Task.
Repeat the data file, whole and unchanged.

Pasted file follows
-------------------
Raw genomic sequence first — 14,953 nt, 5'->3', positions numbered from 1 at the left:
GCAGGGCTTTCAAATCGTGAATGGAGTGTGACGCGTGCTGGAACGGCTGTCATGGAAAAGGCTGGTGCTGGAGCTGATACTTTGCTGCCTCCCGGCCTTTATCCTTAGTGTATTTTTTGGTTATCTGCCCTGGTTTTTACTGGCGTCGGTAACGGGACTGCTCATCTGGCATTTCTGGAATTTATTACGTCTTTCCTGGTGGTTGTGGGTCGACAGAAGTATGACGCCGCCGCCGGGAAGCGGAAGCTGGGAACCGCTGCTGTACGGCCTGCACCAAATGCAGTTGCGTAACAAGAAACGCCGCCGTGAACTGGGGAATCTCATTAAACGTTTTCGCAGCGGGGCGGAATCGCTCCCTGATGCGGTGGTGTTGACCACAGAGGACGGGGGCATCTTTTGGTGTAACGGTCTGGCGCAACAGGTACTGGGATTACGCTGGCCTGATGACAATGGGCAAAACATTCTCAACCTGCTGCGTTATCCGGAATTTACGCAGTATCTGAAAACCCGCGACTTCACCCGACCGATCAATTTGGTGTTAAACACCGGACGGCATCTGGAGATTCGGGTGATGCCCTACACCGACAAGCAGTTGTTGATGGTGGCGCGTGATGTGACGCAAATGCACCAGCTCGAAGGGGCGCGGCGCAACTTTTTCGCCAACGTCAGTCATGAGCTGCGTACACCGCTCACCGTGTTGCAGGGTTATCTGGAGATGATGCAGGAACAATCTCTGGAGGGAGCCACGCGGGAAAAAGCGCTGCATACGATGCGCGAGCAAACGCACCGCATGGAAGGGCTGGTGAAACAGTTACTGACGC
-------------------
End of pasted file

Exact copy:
Raw genomic sequence first — 14,953 nt, 5'->3', positions numbered from 1 at the left:
GCAGGGCTTTCAAATCGTGAATGGAGTGTGACGCGTGCTGGAACGGCTGTCATGGAAAAGGCTGGTGCTGGAGCTGATACTTTGCTGCCTCCCGGCCTTTATCCTTAGTGTATTTTTTGGTTATCTGCCCTGGTTTTTACTGGCGTCGGTAACGGGACTGCTCATCTGGCATTTCTGGAATTTATTACGTCTTTCCTGGTGGTTGTGGGTCGACAGAAGTATGACGCCGCCGCCGGGAAGCGGAAGCTGGGAACCGCTGCTGTACGGCCTGCACCAAATGCAGTTGCGTAACAAGAAACGCCGCCGTGAACTGGGGAATCTCATTAAACGTTTTCGCAGCGGGGCGGAATCGCTCCCTGATGCGGTGGTGTTGACCACAGAGGACGGGGGCATCTTTTGGTGTAACGGTCTGGCGCAACAGGTACTGGGATTACGCTGGCCTGATGACAATGGGCAAAACATTCTCAACCTGCTGCGTTATCCGGAATTTACGCAGTATCTGAAAACCCGCGACTTCACCCGACCGATCAATTTGGTGTTAAACACCGGACGGCATCTGGAGATTCGGGTGATGCCCTACACCGACAAGCAGTTGTTGATGGTGGCGCGTGATGTGACGCAAATGCACCAGCTCGAAGGGGCGCGGCGCAACTTTTTCGCCAACGTCAGTCATGAGCTGCGTACACCGCTCACCGTGTTGCAGGGTTATCTGGAGATGATGCAGGAACAATCTCTGGAGGGAGCCACGCGGGAAAAAGCGCTGCATACGATGCGCGAGCAAACGCACCGCATGGAAGGGCTGGTGAAACAGTTACTGACGC